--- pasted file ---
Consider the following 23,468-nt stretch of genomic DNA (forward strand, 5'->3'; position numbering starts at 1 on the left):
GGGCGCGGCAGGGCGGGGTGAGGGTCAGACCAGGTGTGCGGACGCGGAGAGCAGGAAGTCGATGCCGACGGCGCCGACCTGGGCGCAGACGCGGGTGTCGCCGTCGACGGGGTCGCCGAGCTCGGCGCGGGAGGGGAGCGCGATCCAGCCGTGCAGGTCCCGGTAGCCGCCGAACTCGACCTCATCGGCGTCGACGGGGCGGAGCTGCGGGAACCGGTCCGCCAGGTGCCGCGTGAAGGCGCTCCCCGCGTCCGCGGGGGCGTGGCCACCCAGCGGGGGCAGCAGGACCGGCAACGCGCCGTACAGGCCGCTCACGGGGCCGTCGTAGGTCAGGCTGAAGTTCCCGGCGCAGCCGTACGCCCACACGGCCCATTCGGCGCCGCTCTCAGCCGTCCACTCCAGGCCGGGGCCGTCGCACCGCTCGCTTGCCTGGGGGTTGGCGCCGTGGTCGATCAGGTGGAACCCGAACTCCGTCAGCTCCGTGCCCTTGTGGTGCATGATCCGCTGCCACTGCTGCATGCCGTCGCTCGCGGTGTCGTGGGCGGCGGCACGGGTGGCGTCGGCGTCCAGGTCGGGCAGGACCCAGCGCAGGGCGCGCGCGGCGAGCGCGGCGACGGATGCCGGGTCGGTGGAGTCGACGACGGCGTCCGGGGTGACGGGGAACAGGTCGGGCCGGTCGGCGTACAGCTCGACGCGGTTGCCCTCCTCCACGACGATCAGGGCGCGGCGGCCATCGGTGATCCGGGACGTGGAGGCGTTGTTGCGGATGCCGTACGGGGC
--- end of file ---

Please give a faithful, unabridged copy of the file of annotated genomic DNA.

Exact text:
Consider the following 23,468-nt stretch of genomic DNA (forward strand, 5'->3'; position numbering starts at 1 on the left):
GGGCGCGGCAGGGCGGGGTGAGGGTCAGACCAGGTGTGCGGACGCGGAGAGCAGGAAGTCGATGCCGACGGCGCCGACCTGGGCGCAGACGCGGGTGTCGCCGTCGACGGGGTCGCCGAGCTCGGCGCGGGAGGGGAGCGCGATCCAGCCGTGCAGGTCCCGGTAGCCGCCGAACTCGACCTCATCGGCGTCGACGGGGCGGAGCTGCGGGAACCGGTCCGCCAGGTGCCGCGTGAAGGCGCTCCCCGCGTCCGCGGGGGCGTGGCCACCCAGCGGGGGCAGCAGGACCGGCAACGCGCCGTACAGGCCGCTCACGGGGCCGTCGTAGGTCAGGCTGAAGTTCCCGGCGCAGCCGTACGCCCACACGGCCCATTCGGCGCCGCTCTCAGCCGTCCACTCCAGGCCGGGGCCGTCGCACCGCTCGCTTGCCTGGGGGTTGGCGCCGTGGTCGATCAGGTGGAACCCGAACTCCGTCAGCTCCGTGCCCTTGTGGTGCATGATCCGCTGCCACTGCTGCATGCCGTCGCTCGCGGTGTCGTGGGCGGCGGCACGGGTGGCGTCGGCGTCCAGGTCGGGCAGGACCCAGCGCAGGGCGCGCGCGGCGAGCGCGGCGACGGATGCCGGGTCGGTGGAGTCGACGACGGCGTCCGGGGTGACGGGGAACAGGTCGGGCCGGTCGGCGTACAGCTCGACGCGGTTGCCCTCCTCCACGACGATCAGGGCGCGGCGGCCATCGGTGATCCGGGACGTGGAGGCGTTGTTGCGGATGCCGTACGGGGC